Hovering freighter concept could use night ban airports says German Aerospace Center

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FanWing freighter credit: Adrian Mann / FanWing

A freighter that can hover, use short runways, have reduced maintenance and could be quiet enough for airports with night curfews is the conclusion of a German led study into a freighter concept called Fanwing.

FanWing could be used by package delivery companies, those targeting pilotless operation, or on-demand cargo operators, according to the German Aerospace Center (DLR). FanWing has an open rotor that spans the wing’s length (see picture – credit Adrian Mann / FanWing). It is this large distributed thrust system that is expected to make it quiet enough for night ban airports.

At the DLR’s Institut für Lufttransportsysteme, Jonathan Gibbs is studying the commercial aspects of FanWing. Gibbs tells Air Cargo Week about the project’s next steps: “What we have decided to do is pick two aircraft that we are going to design for specific markets, not for cargo, but they could be used for cargo.” The two aircraft are for fire fighting and crop dusting. However, Gibbs and his fellow researchers are going to talk to freighter operators. “Especially for cargo, we will try to interview operators and see if there is a demonstrated need and try to infer how competitive Fanwing will be with those,“ he adds. In Gibbs’ view, FanWing is competitive where slow maneuvering and short take offs are needed.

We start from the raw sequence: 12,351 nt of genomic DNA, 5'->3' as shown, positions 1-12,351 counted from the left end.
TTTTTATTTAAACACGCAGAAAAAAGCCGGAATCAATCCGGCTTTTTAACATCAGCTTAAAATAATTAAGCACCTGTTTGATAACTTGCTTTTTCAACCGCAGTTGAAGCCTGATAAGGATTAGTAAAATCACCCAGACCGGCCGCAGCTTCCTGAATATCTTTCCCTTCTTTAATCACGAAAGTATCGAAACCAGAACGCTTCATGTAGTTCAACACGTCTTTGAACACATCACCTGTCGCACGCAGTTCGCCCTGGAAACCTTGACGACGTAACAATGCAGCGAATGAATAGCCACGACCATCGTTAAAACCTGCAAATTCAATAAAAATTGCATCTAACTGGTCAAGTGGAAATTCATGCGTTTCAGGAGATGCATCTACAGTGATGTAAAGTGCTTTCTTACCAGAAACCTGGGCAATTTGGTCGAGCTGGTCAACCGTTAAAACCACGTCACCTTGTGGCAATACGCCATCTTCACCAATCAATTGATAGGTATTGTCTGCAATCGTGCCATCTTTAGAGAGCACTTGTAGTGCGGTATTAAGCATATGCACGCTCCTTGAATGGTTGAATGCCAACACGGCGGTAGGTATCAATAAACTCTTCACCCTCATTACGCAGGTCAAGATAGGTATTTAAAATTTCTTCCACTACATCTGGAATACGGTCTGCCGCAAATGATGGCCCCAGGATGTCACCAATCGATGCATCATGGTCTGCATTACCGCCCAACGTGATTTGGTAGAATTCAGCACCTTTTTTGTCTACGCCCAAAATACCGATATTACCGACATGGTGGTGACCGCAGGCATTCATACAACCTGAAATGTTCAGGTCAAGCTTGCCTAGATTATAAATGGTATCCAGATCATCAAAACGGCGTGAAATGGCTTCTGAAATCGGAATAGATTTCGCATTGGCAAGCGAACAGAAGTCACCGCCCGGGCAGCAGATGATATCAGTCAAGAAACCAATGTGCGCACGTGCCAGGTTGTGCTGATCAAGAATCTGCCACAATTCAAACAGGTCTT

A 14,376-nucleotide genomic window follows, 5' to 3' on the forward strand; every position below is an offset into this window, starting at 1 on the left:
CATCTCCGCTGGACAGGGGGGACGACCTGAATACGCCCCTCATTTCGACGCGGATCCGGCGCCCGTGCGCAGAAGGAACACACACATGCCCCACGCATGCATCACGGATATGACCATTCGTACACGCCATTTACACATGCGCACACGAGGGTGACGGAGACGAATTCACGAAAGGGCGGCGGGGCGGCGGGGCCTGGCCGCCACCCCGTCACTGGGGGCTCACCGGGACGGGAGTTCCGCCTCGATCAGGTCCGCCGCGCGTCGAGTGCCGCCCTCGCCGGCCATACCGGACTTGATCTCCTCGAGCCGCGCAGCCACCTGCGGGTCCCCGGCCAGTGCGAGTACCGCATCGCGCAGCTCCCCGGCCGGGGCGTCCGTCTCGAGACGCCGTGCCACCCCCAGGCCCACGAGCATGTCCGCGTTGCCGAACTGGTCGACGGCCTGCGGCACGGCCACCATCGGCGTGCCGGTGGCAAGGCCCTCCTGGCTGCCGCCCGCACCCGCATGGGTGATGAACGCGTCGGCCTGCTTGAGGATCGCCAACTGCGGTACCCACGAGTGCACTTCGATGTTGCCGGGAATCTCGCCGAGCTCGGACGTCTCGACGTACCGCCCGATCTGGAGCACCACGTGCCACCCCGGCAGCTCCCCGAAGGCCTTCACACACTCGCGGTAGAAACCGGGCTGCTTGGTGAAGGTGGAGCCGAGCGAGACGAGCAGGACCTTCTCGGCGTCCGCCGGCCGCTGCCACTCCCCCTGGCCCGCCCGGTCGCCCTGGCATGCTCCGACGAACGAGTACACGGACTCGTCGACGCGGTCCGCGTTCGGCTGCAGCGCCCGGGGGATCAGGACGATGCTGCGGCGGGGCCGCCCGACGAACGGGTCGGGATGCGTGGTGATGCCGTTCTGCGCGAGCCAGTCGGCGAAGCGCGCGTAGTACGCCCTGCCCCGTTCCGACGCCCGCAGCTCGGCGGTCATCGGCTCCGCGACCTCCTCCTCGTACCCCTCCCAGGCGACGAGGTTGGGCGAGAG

Starting in 2014, the 782,989 euro ($864,592) two-year European Union project, is studying FanWing’s technical performance and its economics. The results published so far have been from the project’s periodic report covering the first year. The FanWing freighter concept that has been studied is able to carry eight tonnes and its direct operating costs are being compared to conventional short take-off and landing aircraft, helicopters. Gibbs explains that FanWing’s fuel burn is better than a helicopter’s, while its take-off distance is greater, but for an aircraft the opposite is true.

The DLR led study is called SOAR, an acronym constructed from diStributed Open-rotor AiRcraft. The study’s partners include, FanWing, the company that created the FanWing design, the von Karman Institute and the University of Saarland.